Mongol invasion of Kievan Rus'Kiev, Ukraine
The Mongol Empire invaded and conquered Kievan Rus' in the 13th century, destroying numerous southern cities, including the biggest ones Kiev (50,000 inhabitants) and Chernihiv (30,000 inhabitants), with the only major cities escaping destruction being Novgorod and Pskov located on the North.
The campaign was heralded by the Battle of the Kalka River in May 1223, which resulted in a Mongol victory over the forces of several Rus' principalities. The Mongols retreated, having gathered their intelligence which was the purpose of the reconnaissance-in-force. A full-scale invasion of Rus' by Batu Khan followed, from 1237 to 1242. The invasion was ended by the Mongol succession process upon the death of Ögedei Khan. All Rus' principalities were forced to submit to Mongol rule and became vassals of the Golden Horde, some of which lasted until 1480.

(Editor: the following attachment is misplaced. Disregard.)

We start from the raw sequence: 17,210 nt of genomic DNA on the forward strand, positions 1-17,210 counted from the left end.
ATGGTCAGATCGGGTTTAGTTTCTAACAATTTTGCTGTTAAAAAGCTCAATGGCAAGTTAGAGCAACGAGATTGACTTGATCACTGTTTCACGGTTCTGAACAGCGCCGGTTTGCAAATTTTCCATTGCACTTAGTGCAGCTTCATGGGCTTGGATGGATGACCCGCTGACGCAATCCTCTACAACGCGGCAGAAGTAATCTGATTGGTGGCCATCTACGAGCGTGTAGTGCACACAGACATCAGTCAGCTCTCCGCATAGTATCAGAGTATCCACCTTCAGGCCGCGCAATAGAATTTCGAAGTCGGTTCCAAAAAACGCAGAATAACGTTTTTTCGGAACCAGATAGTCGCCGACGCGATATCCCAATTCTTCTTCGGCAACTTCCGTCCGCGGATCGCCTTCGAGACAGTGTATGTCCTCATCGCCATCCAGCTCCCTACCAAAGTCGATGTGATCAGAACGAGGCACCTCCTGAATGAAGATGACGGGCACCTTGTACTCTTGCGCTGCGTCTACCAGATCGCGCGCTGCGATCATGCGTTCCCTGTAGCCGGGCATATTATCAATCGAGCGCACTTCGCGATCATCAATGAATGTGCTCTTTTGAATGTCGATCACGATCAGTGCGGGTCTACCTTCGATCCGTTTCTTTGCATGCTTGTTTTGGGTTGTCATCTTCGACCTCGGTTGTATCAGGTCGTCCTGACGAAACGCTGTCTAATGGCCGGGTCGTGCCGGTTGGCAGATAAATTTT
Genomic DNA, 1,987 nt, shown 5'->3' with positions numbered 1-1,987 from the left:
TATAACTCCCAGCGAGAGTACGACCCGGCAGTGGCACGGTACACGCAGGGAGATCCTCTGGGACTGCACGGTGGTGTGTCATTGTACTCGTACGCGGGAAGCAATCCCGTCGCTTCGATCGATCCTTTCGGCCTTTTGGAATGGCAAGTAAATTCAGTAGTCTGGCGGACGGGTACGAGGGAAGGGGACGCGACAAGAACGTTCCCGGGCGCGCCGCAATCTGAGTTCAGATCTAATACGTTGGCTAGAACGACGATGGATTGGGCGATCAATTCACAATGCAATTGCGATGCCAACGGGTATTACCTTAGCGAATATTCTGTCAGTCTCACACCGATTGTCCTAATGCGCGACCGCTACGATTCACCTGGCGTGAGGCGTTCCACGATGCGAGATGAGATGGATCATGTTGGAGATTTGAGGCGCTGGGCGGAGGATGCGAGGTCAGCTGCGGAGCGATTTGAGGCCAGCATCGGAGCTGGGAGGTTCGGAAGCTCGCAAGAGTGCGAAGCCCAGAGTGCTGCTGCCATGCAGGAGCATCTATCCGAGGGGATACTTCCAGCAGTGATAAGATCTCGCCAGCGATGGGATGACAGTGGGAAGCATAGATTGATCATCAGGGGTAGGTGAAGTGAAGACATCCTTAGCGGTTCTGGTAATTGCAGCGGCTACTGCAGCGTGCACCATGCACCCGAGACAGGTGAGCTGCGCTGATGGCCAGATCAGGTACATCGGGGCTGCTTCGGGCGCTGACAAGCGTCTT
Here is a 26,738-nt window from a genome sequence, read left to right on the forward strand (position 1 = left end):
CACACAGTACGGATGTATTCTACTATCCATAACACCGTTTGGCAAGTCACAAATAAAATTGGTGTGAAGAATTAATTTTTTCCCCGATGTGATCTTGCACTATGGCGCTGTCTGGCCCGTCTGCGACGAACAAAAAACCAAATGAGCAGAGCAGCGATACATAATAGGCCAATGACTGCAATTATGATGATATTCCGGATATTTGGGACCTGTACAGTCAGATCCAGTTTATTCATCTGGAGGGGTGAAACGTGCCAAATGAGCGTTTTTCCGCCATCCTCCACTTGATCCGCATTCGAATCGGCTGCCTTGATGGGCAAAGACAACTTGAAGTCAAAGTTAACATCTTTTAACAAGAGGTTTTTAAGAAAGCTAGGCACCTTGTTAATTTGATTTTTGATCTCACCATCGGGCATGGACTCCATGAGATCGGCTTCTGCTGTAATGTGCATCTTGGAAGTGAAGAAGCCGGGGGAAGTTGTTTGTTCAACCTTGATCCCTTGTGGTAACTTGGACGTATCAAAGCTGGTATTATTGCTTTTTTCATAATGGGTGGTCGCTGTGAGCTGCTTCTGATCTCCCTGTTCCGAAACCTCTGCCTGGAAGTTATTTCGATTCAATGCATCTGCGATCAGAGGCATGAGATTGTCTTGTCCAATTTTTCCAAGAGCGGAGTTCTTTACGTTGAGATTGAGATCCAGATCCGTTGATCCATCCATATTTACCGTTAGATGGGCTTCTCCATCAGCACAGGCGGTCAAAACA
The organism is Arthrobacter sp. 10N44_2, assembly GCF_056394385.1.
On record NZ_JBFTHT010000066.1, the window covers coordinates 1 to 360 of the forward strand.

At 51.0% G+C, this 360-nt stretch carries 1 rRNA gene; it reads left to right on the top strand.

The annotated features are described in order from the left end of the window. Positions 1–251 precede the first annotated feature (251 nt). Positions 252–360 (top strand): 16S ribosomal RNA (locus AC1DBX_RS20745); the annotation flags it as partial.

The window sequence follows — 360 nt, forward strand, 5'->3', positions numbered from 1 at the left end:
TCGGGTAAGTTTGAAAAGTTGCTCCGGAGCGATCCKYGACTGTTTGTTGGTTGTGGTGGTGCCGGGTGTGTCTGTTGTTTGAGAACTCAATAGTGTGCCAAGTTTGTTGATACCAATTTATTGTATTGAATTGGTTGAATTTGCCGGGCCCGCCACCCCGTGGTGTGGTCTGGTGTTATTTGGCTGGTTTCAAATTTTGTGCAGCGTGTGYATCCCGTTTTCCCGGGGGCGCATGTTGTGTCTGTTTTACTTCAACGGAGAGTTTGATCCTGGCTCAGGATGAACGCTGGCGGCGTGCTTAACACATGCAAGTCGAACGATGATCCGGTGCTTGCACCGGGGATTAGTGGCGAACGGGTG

The invasion, facilitated by the beginning of the breakup of Kievan Rus' in the 13th century, had profound ramifications for the history of Eastern Europe, including the division of the East Slavic people into three separate nations: modern-day Russia, Ukraine and Belarus.